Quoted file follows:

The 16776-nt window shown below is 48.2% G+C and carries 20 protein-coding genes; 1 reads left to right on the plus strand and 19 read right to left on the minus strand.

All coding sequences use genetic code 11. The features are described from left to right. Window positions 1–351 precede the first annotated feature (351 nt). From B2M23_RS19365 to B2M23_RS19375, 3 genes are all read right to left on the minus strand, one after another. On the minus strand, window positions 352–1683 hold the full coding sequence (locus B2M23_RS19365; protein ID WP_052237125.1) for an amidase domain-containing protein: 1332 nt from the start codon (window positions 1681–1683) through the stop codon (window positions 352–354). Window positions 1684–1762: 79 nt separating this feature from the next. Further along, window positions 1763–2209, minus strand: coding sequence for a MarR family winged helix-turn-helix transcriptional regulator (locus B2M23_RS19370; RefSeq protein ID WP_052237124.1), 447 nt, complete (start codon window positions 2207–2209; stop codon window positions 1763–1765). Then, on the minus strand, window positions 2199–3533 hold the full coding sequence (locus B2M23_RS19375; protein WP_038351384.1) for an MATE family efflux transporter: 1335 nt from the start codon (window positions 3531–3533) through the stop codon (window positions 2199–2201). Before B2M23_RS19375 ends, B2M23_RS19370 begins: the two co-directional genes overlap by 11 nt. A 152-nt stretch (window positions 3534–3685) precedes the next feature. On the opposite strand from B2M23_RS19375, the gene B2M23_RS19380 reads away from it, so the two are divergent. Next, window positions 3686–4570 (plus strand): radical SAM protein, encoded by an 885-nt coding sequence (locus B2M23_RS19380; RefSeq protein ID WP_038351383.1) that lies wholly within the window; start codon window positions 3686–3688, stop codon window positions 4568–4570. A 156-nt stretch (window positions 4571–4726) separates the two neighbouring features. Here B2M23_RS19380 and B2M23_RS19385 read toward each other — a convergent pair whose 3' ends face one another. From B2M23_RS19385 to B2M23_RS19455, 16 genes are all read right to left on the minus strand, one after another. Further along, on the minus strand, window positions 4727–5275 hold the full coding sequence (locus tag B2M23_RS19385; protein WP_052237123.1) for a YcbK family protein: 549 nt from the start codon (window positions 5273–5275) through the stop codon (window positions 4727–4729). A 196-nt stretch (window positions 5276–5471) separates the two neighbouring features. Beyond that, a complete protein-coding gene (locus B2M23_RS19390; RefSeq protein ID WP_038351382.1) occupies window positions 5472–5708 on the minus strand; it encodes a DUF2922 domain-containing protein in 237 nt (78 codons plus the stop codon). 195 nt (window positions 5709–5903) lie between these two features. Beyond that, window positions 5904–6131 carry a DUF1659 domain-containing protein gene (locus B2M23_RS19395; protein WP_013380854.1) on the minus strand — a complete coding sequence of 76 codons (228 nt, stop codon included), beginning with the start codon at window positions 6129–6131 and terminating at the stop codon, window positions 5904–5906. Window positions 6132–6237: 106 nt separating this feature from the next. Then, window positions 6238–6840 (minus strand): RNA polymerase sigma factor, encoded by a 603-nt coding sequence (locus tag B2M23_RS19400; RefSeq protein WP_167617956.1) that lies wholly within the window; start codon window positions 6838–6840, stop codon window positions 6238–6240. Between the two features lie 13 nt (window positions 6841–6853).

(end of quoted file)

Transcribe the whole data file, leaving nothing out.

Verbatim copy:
The 16776-nt window shown below is 48.2% G+C and carries 20 protein-coding genes; 1 reads left to right on the plus strand and 19 read right to left on the minus strand.

All coding sequences use genetic code 11. The features are described from left to right. Window positions 1–351 precede the first annotated feature (351 nt). From B2M23_RS19365 to B2M23_RS19375, 3 genes are all read right to left on the minus strand, one after another. On the minus strand, window positions 352–1683 hold the full coding sequence (locus B2M23_RS19365; protein ID WP_052237125.1) for an amidase domain-containing protein: 1332 nt from the start codon (window positions 1681–1683) through the stop codon (window positions 352–354). Window positions 1684–1762: 79 nt separating this feature from the next. Further along, window positions 1763–2209, minus strand: coding sequence for a MarR family winged helix-turn-helix transcriptional regulator (locus B2M23_RS19370; RefSeq protein ID WP_052237124.1), 447 nt, complete (start codon window positions 2207–2209; stop codon window positions 1763–1765). Then, on the minus strand, window positions 2199–3533 hold the full coding sequence (locus B2M23_RS19375; protein WP_038351384.1) for an MATE family efflux transporter: 1335 nt from the start codon (window positions 3531–3533) through the stop codon (window positions 2199–2201). Before B2M23_RS19375 ends, B2M23_RS19370 begins: the two co-directional genes overlap by 11 nt. A 152-nt stretch (window positions 3534–3685) precedes the next feature. On the opposite strand from B2M23_RS19375, the gene B2M23_RS19380 reads away from it, so the two are divergent. Next, window positions 3686–4570 (plus strand): radical SAM protein, encoded by an 885-nt coding sequence (locus B2M23_RS19380; RefSeq protein ID WP_038351383.1) that lies wholly within the window; start codon window positions 3686–3688, stop codon window positions 4568–4570. A 156-nt stretch (window positions 4571–4726) separates the two neighbouring features. Here B2M23_RS19380 and B2M23_RS19385 read toward each other — a convergent pair whose 3' ends face one another. From B2M23_RS19385 to B2M23_RS19455, 16 genes are all read right to left on the minus strand, one after another. Further along, on the minus strand, window positions 4727–5275 hold the full coding sequence (locus tag B2M23_RS19385; protein WP_052237123.1) for a YcbK family protein: 549 nt from the start codon (window positions 5273–5275) through the stop codon (window positions 4727–4729). A 196-nt stretch (window positions 5276–5471) separates the two neighbouring features. Beyond that, a complete protein-coding gene (locus B2M23_RS19390; RefSeq protein ID WP_038351382.1) occupies window positions 5472–5708 on the minus strand; it encodes a DUF2922 domain-containing protein in 237 nt (78 codons plus the stop codon). 195 nt (window positions 5709–5903) lie between these two features. Beyond that, window positions 5904–6131 carry a DUF1659 domain-containing protein gene (locus B2M23_RS19395; protein WP_013380854.1) on the minus strand — a complete coding sequence of 76 codons (228 nt, stop codon included), beginning with the start codon at window positions 6129–6131 and terminating at the stop codon, window positions 5904–5906. Window positions 6132–6237: 106 nt separating this feature from the next. Then, window positions 6238–6840 (minus strand): RNA polymerase sigma factor, encoded by a 603-nt coding sequence (locus tag B2M23_RS19400; RefSeq protein WP_167617956.1) that lies wholly within the window; start codon window positions 6838–6840, stop codon window positions 6238–6240. Between the two features lie 13 nt (window positions 6841–6853).